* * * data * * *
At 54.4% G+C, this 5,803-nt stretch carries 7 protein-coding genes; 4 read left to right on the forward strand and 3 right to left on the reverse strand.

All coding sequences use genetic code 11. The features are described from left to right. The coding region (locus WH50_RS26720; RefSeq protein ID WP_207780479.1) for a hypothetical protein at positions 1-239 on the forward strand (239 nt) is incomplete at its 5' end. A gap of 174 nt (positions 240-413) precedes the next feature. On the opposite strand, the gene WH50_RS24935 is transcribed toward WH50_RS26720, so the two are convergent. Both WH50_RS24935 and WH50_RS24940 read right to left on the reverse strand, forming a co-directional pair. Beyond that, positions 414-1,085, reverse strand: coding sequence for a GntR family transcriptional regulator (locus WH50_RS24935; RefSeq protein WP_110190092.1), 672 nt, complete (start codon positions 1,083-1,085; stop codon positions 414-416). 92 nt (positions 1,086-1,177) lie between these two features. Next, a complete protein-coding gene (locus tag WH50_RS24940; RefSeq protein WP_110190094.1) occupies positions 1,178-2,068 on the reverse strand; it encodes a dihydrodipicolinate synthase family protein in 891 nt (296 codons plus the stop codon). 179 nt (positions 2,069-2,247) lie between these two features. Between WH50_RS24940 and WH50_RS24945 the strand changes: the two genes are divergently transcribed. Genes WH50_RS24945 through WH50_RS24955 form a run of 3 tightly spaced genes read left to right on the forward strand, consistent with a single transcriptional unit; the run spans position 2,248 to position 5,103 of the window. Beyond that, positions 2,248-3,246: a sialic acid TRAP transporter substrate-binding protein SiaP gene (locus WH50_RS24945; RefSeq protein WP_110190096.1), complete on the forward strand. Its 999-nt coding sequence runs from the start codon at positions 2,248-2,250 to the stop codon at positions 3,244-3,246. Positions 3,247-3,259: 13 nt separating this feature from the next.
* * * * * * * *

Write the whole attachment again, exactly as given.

At 54.4% G+C, this 5,803-nt stretch carries 7 protein-coding genes; 4 read left to right on the forward strand and 3 right to left on the reverse strand.

All coding sequences use genetic code 11. The features are described from left to right. The coding region (locus WH50_RS26720; RefSeq protein ID WP_207780479.1) for a hypothetical protein at positions 1-239 on the forward strand (239 nt) is incomplete at its 5' end. A gap of 174 nt (positions 240-413) precedes the next feature. On the opposite strand, the gene WH50_RS24935 is transcribed toward WH50_RS26720, so the two are convergent. Both WH50_RS24935 and WH50_RS24940 read right to left on the reverse strand, forming a co-directional pair. Beyond that, positions 414-1,085, reverse strand: coding sequence for a GntR family transcriptional regulator (locus WH50_RS24935; RefSeq protein WP_110190092.1), 672 nt, complete (start codon positions 1,083-1,085; stop codon positions 414-416). 92 nt (positions 1,086-1,177) lie between these two features. Next, a complete protein-coding gene (locus tag WH50_RS24940; RefSeq protein WP_110190094.1) occupies positions 1,178-2,068 on the reverse strand; it encodes a dihydrodipicolinate synthase family protein in 891 nt (296 codons plus the stop codon). 179 nt (positions 2,069-2,247) lie between these two features. Between WH50_RS24940 and WH50_RS24945 the strand changes: the two genes are divergently transcribed. Genes WH50_RS24945 through WH50_RS24955 form a run of 3 tightly spaced genes read left to right on the forward strand, consistent with a single transcriptional unit; the run spans position 2,248 to position 5,103 of the window. Beyond that, positions 2,248-3,246: a sialic acid TRAP transporter substrate-binding protein SiaP gene (locus WH50_RS24945; RefSeq protein WP_110190096.1), complete on the forward strand. Its 999-nt coding sequence runs from the start codon at positions 2,248-2,250 to the stop codon at positions 3,244-3,246. Positions 3,247-3,259: 13 nt separating this feature from the next.